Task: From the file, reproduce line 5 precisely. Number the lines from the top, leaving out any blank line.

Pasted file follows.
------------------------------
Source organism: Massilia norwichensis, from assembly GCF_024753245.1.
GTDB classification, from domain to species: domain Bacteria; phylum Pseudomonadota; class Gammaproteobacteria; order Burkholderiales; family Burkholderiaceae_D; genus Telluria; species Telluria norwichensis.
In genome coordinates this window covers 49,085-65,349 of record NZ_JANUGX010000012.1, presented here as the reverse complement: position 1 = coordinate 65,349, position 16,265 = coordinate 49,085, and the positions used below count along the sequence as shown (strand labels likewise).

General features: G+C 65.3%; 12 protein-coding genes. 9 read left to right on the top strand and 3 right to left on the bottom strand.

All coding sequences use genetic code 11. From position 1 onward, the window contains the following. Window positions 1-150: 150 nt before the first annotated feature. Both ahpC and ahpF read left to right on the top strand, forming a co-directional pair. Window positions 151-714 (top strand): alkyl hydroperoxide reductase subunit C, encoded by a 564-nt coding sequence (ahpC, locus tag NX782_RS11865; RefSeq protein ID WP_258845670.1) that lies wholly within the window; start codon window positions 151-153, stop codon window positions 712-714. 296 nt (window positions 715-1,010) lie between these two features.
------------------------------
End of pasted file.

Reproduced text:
All coding sequences use genetic code 11. From position 1 onward, the window contains the following. Window positions 1-150: 150 nt before the first annotated feature. Both ahpC and ahpF read left to right on the top strand, forming a co-directional pair. Window positions 151-714 (top strand): alkyl hydroperoxide reductase subunit C, encoded by a 564-nt coding sequence (ahpC, locus tag NX782_RS11865; RefSeq protein ID WP_258845670.1) that lies wholly within the window; start codon window positions 151-153, stop codon window positions 712-714. 296 nt (window positions 715-1,010) lie between these two features.